Tuesday, March 26, 2013

Fil à Coudre / Trade with France

Cotton Hand-Sewing Thread "Cocoons" in ecru, white, and assorted (110m) $2.95 ea

Invoke a higher touch with Sajou. Common Thread now stocks a selection of cotton hand-sewing thread (classic "cocoons"), and exquisite linen embroidery thread--made by the intriguing French maker, Maison Sajou (Articles de Mercerie de Qualité Fabriqués en France)...for your sewing basket...

Check out Sajou--and Common Thread's improved user-friendly range of sewing supplies, accessories, and tools.
Linen Embroidery Thread in black, ecru, and assorted (50m) (with cool dispenser) $8.95 ea

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Needles & Pins & Such... our new "Notions" display

Thursday, March 21, 2013

New Stripes / Four Corners Style

Four Corners Stripe
Common Thread has recently commissioned a woven fabric designed to coordinate with colors associated with Navajo Churro Sheep, and a palette often seen in Navajo rug designs, including Two Grey Hills. Four Corners Stripe is inspired by the natural and earth tonalities of Northern New Mexico and the Colorado Plateau. This 100% cotton heavyweight fabric is handwoven in Guatemala. Available in three weft alternatives: black, burgundy, and red. Suitable for many uses. Visit LLOOM Textiles for online purchase. 

Four Corners Stripe / 100% Cotton / Handwoven / 48" Wide / $29.50/yd

New Stripes / Saltillo Style

Serape Stripe, High Desert Journey
Recently commissioned to be woven is this wonderfully soft cotton fabric in a Saltillo--or Serape stripe pattern. Suitable for many uses including interior decorating. 10 oz, 100% cotton, 48" wide. Beautiful drape. Available in two weft alternatives. Visit LLOOM TEXTILES for online purchase.

Serape Stripe / 100% Cotton / Handwoven in Guatemala / 48" wide / $29.50/yd / first few washes--handwash-cold

A selection of Serape/Saltillo Stripe Fabrics at Common Thread / 100% Cotton / Handwoven in Guatemala / 48" wide / $29.50/yd

Beautiful, Hand-Loomed Cotton Fabrics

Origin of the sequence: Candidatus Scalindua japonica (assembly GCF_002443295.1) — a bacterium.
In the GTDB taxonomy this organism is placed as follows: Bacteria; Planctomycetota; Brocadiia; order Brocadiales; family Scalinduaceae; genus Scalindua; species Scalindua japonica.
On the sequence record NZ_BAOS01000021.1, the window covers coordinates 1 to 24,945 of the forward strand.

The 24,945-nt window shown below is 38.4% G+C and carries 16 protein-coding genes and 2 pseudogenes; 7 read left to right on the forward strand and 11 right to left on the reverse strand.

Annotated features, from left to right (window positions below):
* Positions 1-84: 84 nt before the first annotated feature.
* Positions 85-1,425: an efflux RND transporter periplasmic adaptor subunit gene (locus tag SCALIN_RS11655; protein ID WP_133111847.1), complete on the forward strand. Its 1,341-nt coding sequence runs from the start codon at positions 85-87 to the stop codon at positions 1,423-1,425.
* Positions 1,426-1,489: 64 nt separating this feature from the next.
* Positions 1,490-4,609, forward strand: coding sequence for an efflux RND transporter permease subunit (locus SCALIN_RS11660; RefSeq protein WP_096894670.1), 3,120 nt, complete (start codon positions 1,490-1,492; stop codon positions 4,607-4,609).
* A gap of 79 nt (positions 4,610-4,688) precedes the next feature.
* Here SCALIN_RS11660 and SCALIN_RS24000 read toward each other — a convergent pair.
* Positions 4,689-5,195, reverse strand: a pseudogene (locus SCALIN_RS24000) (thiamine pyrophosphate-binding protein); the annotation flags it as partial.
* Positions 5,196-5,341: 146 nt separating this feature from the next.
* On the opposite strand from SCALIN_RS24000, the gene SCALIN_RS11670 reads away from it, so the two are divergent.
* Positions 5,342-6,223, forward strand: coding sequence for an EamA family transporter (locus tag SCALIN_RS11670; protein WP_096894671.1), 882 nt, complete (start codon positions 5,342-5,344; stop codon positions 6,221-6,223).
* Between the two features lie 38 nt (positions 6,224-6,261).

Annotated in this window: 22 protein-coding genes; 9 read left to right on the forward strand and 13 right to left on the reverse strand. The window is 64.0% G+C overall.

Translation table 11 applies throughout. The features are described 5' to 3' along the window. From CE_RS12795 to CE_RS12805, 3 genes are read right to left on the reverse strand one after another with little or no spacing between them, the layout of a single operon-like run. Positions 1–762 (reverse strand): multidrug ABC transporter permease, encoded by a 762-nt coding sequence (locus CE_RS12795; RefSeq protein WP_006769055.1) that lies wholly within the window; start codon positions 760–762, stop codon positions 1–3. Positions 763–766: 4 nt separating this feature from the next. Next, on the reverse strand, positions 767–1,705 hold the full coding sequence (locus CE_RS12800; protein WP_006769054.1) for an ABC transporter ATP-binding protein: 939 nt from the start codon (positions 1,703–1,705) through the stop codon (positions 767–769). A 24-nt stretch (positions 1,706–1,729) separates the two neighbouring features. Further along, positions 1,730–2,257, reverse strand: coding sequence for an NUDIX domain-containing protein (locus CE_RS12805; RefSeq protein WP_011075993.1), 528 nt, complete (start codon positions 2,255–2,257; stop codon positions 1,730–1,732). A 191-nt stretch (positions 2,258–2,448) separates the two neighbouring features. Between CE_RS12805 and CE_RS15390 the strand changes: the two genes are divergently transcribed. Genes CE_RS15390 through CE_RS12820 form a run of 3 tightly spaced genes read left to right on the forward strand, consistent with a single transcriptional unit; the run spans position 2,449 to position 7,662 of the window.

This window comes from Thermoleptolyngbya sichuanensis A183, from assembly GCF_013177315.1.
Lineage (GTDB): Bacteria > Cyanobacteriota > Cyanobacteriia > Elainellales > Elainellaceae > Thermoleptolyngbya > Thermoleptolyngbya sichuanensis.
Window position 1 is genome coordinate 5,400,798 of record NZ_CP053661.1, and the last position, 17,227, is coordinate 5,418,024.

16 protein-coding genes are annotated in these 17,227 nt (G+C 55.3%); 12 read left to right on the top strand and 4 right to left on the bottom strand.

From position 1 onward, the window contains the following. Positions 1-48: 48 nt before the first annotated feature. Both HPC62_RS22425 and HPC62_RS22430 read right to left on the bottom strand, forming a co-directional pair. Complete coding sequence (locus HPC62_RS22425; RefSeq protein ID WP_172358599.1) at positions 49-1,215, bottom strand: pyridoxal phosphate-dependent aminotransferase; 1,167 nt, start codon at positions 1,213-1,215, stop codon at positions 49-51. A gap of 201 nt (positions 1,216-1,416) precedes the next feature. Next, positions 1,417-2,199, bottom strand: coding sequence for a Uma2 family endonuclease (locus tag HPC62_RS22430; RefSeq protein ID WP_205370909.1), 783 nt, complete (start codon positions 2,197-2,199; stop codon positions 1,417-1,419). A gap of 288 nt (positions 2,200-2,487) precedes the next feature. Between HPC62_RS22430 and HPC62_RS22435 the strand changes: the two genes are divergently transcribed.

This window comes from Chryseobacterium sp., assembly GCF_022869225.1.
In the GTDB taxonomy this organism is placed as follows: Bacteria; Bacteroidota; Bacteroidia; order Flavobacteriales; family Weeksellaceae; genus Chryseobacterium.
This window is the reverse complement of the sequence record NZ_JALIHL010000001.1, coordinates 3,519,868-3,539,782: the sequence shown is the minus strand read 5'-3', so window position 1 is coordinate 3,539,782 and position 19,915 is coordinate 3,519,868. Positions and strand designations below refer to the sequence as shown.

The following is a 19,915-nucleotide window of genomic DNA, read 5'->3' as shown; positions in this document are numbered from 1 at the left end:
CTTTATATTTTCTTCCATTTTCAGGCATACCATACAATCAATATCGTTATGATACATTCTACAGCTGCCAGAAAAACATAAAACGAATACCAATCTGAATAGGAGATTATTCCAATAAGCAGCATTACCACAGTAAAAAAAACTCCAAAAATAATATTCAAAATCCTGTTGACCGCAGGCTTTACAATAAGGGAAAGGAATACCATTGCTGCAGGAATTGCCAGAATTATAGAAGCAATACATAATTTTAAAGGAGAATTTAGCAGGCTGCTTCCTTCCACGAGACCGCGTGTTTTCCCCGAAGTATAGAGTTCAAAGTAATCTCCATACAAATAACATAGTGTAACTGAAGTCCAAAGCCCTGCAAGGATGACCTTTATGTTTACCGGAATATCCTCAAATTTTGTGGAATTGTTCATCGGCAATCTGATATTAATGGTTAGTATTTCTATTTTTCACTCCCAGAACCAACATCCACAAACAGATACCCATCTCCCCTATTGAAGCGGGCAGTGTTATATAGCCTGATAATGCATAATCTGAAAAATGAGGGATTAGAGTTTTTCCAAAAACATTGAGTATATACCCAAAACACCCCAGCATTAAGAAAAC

New Stripes / Pattern with a Rationale

Fibonacci Series Stripe 
The Fibonacci Series was introduced by Leonardo of Pisa, also known as Fibonacci. The idea first appeared in European mathematics in 1202. The series, or sequence, is a numerical progression whereby each subsequent number is the sum of the previous two integers. For example: 0, 1, 1, 2, 3, 5, 8, 13, 21, 34... The Fibonacci sequence shows up in biological structures such as branching trees, the arrangement of leaves on a stem, the organization of a pine cone, and the spiral geometry of a nautilus shell. The Fibonacci sequence is sometimes used in music, art, and architecture--where connections to the Golden Ratio often occur. 

In this instance of a handwoven textile, interleaving burgundy and magenta stripe widths follow a progression of the Fibonacci sequence, to produce a pattern reflecting this rationale--what is often thought of as, "organic"--to be found in nature. 

Visit LLOOM Textiles for online purchase of this and other handwoven fabrics.

Fibonacci Series Stripe / 100% Cotton / Handwoven in Guatemala / 13.5" wide / $13.95/yd 

Thursday, March 7, 2013

Lightweight, Hand-Woodblock-Printed / Cotton Voile Fabrics

winter wait/shrugged off/spring
thaw/lifted veil/transparent cloth

100% Cotton ~  44" Wide ~ $13.95/yd
"Woodblock printing on textiles is the process of printing patterns on textiles, usually of linen, cotton or silk, by means of incised wooden blocks. It is the earliest, simplest and slowest of all methods of textile printing. Block printing by hand is a slow process. It is, however, capable of yielding highly artistic results, some of which are unobtainable by any other method." --Wikipedia


30 styles to choose from